Left Outside

Migration as Technology

I was a little confused by this Robin Hanson post. He cites with approval the fact that since 1970 40% of all the extra consumption in the world has occurred in the United States. Below are the top 30 gainers in terms of tens of billions of dollars a year.

United States 583, Japan 183, China 103, United Kingdom 73, Germany 63, France 53, India 47, Brazil 47, Italy 39, Canada 37, Mexico 37, Spain 28, Indonesia 14, Netherlands 11, Greece 9, South Africa 8, Thailand 8, Switzerland 8, Belgium 8, Austria 7, Colombia 7, Sweden 7, Philippines 7, Norway 7, Malaysia 7, Portugal 6, Chile 6, Finland 5, Ireland 5, Denmark 4. (source)

Robin argues that this is argument against Tyler’s notion of a slow down in technological innovation. But the population of the US is 48% bigger in 2010 (310,000,000) than in 1970 (209,000,000). At first I couldn’t see why this would counts as evidence against some notion of a slow down in intensive growth. The US got more from more which is great for all those people involved, but it is not evidence we can get more from less, is it?

Well, in a way it is, although you have to denationalise your perspective. The US does have an overwhelming lead in one “technology”; that of receiving and assimilating migrants. The factors behind this are geographical, historical and cultural, but it still as a really important technology in terms of increasing “our” productive and consumptive capacity.

The productivity of millions of people has been hugely increased simply by them moving across a border. Allowing more migration is an innovation that can make many people better off by improving their productivity. But it is a technology which cannot be excercised by a single firm, it is better thought of as a society-wide innovation akin to germ theory or corporation law.

About these ads

Filed under: Blogging, Economics, History, Migration, , , , , , , , , , , , , , , , , , , , , , , , , , , , , , , , , , ,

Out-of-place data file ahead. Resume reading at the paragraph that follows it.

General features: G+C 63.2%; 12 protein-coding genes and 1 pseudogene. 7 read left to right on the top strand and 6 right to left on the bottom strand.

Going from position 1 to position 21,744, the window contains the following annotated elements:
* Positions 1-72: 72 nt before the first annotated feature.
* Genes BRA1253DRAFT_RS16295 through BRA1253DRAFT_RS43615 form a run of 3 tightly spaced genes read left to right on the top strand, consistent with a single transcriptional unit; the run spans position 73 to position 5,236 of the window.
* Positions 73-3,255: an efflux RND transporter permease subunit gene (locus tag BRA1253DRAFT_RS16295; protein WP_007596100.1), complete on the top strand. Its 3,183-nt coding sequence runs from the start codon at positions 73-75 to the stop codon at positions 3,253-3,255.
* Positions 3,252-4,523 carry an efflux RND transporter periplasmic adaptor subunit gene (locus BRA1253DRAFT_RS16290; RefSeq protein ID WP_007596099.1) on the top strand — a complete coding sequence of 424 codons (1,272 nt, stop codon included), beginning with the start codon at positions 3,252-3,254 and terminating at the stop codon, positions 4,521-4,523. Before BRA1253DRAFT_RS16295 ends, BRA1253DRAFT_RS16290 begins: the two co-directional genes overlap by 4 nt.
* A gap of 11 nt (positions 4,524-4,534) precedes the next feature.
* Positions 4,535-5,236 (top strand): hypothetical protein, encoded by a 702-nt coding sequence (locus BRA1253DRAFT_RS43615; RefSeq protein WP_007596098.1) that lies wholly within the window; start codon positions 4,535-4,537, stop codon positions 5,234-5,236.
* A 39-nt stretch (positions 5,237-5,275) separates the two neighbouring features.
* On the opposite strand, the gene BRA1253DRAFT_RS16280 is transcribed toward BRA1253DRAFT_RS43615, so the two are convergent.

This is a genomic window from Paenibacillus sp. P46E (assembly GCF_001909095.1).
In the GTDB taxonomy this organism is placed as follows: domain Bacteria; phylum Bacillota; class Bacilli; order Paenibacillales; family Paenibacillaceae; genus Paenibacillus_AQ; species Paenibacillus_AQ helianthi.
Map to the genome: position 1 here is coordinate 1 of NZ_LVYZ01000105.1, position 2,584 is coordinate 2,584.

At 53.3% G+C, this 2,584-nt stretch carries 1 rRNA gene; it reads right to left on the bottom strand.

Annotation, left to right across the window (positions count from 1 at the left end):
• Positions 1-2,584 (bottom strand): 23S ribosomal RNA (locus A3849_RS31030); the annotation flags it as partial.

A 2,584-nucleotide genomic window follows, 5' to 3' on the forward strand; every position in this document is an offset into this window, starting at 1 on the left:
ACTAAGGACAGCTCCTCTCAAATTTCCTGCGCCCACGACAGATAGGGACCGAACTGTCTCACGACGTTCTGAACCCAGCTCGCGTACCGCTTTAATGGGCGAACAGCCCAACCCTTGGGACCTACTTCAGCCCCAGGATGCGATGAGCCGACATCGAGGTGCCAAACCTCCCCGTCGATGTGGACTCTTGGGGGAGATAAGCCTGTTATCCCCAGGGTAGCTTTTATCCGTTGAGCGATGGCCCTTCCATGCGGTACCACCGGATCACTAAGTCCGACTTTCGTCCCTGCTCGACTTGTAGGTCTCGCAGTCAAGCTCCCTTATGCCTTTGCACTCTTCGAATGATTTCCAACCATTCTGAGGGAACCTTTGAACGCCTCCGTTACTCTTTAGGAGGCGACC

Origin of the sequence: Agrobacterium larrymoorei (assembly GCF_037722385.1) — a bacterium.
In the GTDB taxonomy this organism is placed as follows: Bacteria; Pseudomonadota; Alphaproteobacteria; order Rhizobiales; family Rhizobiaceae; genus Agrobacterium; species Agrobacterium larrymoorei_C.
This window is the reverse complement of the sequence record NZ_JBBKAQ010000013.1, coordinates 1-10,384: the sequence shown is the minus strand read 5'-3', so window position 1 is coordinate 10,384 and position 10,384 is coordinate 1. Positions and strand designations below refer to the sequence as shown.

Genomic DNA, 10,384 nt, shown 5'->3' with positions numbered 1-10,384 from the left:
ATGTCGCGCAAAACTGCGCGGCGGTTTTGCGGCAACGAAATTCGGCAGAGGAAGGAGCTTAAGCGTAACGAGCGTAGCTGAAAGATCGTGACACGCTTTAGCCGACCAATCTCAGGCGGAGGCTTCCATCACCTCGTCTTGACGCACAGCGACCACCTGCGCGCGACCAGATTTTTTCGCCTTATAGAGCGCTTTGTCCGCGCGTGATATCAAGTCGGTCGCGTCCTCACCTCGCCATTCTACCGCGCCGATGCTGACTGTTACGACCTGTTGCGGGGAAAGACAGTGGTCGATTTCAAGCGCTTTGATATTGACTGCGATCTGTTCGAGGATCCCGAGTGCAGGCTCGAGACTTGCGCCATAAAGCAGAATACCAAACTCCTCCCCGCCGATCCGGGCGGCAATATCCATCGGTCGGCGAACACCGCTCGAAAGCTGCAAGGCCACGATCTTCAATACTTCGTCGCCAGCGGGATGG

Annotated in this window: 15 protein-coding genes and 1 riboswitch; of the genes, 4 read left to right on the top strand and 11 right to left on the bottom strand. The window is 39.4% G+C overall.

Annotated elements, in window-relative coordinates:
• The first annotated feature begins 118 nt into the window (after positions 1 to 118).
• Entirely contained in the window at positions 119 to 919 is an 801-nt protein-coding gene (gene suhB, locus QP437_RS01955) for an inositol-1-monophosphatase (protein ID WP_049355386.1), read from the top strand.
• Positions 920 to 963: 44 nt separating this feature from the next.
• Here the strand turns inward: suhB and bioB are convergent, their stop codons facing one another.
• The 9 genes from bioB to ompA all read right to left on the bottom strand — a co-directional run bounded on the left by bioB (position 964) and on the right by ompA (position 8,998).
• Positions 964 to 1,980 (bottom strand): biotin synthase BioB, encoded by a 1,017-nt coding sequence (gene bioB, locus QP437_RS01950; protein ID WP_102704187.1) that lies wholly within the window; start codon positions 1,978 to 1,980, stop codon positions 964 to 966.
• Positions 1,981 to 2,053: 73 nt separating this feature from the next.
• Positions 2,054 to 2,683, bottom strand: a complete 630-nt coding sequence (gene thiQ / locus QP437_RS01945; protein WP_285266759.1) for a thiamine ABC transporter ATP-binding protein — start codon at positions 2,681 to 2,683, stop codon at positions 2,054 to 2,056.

3 Responses - Comments are closed.

  1. bensix says:

    If – as I think you’re saying – migration is the key, why does Japan beat the pants off Europe?

  2. Left Outside says:

    No you misunderstand, but then I’m not being very conventional.

    Although I think migrants are good for innovation that isn’t what I’m talking about.

    I’m saying that although America isn’t getting as wealthy per head as it was because of a productivity slowdown, but it is getting wealthier in total because it can absorb lots of people from other countries and raise their productivity and living standards that way. In this way, being willing to absorb lots of immigrants is a productivity enhancing technology.

When NGDP is Depressed, Employment is Depressed

RSS Subsciption

Enter your email address to subscribe to this blog and receive notifications of new posts by email.

Join 8,325 other followers

Increase NGDP, Put These People Back to Work

Follow me on twitter

October 2011
M T W T F S S
« Sep   Nov »
 12
3456789
10111213141516
17181920212223
24252627282930
31  

Archives

Politics Blogs

Testimonials

Paul Sagar

Left Outside is always worth a read for passionate, and frequently irreverent, analysis and comment.

Sunny Hundal

Oi! Enough of the cheek!

Chris Dillow

Left Outside is, I think, entirely wrong

John Band

This might be the least well informed piece I’ve read on LC, which is quite an accolade.

DEC Appeal

License

Creative Commons License
Left Outside by Left Outside is licensed under a Creative Commons Attribution 2.0 UK: England & Wales License.
Based on a work at leftoutside.wordpress.com.
Permissions beyond the scope of this license may be available at http://wp.me/PvyGQ-gt.

Follow

Get every new post delivered to your Inbox.

Join 8,325 other followers

%d bloggers like this: